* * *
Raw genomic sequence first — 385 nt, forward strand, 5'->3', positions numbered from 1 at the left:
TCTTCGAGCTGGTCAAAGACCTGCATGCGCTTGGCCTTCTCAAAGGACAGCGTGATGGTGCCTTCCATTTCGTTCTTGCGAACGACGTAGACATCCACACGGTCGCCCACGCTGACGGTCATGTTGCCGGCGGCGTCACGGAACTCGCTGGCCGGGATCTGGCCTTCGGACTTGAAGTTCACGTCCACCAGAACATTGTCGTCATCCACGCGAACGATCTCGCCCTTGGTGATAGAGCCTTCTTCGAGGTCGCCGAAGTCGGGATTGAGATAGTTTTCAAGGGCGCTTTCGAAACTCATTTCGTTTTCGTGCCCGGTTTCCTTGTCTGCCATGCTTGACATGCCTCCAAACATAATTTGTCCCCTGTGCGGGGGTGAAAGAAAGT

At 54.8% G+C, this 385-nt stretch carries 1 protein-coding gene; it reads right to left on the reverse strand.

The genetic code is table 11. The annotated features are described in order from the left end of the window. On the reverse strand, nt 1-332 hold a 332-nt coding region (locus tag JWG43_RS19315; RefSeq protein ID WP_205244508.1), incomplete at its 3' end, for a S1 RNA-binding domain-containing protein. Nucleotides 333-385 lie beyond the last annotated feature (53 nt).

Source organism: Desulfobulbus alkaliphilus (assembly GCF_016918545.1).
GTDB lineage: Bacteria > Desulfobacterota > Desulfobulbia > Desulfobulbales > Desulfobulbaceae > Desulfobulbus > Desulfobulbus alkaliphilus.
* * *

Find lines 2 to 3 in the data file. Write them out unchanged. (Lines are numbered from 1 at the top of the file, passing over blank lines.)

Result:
TCTTCGAGCTGGTCAAAGACCTGCATGCGCTTGGCCTTCTCAAAGGACAGCGTGATGGTGCCTTCCATTTCGTTCTTGCGAACGACGTAGACATCCACACGGTCGCCCACGCTGACGGTCATGTTGCCGGCGGCGTCACGGAACTCGCTGGCCGGGATCTGGCCTTCGGACTTGAAGTTCACGTCCACCAGAACATTGTCGTCATCCACGCGAACGATCTCGCCCTTGGTGATAGAGCCTTCTTCGAGGTCGCCGAAGTCGGGATTGAGATAGTTTTCAAGGGCGCTTTCGAAACTCATTTCGTTTTCGTGCCCGGTTTCCTTGTCTGCCATGCTTGACATGCCTCCAAACATAATTTGTCCCCTGTGCGGGGGTGAAAGAAAGT

At 54.8% G+C, this 385-nt stretch carries 1 protein-coding gene; it reads right to left on the reverse strand.